A second round of work stoppages is expected Thursday morning if a resolution to the labour dispute is not reached before then, with further action taking place next week, according to Mbl.is reporting on the labour dispute. A round of negotiations between air traffic controllers and Isavia, the company that operates all public airports in Iceland, ended last night without an agreement. Al­dís Magnús­dótt­ir, the state mediator in the dispute, says discussions will resume later today. However, the parties are not close to an agreement, according to both Aldís and Arnar Hjálmsson, president of the Air Traffic Controller Association. If the dispute is not resolved, further industrial action will take place on December 14, 18 and 20.

Repeated air traffic controller strikes

The collective agreement of air traffic controllers expired on October 1 and negotiations have gone very slowly. This is the third air traffic controller strike in Iceland in five years. Arnar asserts that the salaries of Iceland’s 152 air traffic controllers have lagged compared to other professions in the industry in recent years. The strike makes exceptions for emergency and coast guard flights.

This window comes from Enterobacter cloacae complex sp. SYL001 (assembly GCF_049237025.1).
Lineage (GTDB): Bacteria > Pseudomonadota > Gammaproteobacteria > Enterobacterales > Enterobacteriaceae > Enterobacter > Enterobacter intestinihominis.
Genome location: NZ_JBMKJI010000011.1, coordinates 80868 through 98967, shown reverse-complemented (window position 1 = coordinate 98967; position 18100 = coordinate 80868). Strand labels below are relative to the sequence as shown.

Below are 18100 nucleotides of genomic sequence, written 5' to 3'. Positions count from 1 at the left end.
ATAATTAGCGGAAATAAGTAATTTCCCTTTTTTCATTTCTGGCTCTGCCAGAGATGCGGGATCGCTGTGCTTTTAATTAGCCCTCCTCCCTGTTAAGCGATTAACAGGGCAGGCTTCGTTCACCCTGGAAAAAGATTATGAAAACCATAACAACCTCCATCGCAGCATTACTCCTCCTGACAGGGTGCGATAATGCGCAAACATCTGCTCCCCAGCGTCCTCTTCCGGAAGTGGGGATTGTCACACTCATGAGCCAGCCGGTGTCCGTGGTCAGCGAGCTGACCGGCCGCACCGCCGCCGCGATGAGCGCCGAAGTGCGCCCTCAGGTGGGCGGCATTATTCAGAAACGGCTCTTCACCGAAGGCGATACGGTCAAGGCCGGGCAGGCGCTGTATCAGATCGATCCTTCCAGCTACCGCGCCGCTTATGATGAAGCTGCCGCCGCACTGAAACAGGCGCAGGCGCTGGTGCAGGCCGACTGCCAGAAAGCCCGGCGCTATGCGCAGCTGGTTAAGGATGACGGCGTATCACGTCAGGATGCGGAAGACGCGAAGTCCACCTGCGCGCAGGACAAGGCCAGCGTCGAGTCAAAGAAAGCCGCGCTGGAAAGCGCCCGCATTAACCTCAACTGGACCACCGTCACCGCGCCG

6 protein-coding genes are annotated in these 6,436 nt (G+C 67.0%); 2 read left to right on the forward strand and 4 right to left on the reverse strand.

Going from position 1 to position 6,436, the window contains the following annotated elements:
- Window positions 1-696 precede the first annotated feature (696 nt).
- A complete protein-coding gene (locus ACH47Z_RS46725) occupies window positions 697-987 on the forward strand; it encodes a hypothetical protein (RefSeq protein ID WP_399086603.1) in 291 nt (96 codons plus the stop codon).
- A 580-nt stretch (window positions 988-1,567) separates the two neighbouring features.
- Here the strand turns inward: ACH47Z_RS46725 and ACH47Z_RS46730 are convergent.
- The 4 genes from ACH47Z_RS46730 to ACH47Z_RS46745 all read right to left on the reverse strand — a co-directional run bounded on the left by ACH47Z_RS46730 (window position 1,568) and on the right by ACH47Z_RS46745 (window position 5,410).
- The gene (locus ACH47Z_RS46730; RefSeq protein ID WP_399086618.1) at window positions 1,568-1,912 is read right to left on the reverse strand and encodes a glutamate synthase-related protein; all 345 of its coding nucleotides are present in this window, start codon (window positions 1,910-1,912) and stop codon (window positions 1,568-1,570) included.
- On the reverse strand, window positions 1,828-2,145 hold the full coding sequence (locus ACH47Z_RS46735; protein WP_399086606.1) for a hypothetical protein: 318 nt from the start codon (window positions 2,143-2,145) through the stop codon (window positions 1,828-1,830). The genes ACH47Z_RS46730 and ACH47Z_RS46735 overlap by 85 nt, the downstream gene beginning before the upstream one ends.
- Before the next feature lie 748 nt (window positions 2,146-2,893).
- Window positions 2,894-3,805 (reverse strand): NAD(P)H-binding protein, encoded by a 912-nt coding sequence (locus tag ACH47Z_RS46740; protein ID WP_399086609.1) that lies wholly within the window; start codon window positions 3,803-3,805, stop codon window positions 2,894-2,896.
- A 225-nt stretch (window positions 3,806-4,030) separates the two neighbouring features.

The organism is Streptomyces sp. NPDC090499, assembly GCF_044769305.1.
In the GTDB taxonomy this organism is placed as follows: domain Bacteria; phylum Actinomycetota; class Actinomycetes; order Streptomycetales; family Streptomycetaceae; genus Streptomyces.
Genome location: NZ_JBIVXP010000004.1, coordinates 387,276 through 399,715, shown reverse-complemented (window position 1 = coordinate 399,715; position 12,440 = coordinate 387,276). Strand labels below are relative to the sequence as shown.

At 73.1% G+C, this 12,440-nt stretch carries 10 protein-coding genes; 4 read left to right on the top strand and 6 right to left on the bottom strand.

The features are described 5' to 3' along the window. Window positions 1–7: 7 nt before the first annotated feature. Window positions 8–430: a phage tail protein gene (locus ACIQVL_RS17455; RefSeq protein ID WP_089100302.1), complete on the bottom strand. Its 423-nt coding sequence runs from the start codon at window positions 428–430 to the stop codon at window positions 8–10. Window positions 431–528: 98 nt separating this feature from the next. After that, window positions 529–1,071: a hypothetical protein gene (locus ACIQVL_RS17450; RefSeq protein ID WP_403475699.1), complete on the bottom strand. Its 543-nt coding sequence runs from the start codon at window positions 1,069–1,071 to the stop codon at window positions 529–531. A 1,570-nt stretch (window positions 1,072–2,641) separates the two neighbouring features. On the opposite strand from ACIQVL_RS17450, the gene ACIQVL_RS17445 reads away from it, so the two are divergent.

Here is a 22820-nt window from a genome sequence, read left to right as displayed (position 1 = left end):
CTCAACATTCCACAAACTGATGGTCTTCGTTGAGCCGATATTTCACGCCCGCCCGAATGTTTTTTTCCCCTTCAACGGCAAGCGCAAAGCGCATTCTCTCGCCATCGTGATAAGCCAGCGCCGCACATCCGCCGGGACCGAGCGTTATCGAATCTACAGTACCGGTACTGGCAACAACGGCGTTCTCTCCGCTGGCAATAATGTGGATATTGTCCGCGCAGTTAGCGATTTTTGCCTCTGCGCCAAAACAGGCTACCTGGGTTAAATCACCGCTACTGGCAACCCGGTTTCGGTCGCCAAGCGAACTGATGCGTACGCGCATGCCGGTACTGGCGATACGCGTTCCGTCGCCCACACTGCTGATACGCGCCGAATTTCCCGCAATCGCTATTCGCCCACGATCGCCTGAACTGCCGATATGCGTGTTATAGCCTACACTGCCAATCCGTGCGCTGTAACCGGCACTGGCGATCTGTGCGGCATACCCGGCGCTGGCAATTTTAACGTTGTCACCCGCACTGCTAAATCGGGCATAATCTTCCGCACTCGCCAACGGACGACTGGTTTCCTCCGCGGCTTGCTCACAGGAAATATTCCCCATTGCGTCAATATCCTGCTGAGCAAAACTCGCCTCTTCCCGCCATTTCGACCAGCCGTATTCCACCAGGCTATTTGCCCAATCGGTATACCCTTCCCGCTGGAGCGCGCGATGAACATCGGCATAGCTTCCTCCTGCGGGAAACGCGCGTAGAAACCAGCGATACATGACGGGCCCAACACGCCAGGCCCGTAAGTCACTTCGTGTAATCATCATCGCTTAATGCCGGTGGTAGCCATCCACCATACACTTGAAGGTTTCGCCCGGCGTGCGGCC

Strike to Cause Flight Delays in Iceland

Keflavík airport Icelandair

Air traffic controllers in Iceland will be striking on Tuesday and Thursday morning next week between 4:00 AM and 10:00 AM, affecting Reykjavík and Keflavík Airports. The strikes mean that planes will not be able to land at the airports during these times, which are peak hours at Keflavík. The strike makes exceptions for emergency and coast guard flights.

The collective agreements of air traffic controllers expired on October 1, and their negotiations with the Confederation of Icelandic Enterprise (SA) have gone very slowly, RÚV reports. Airlines are preparing for delays to flights during next week’s strikes in efforts to minimise the disruption to passengers.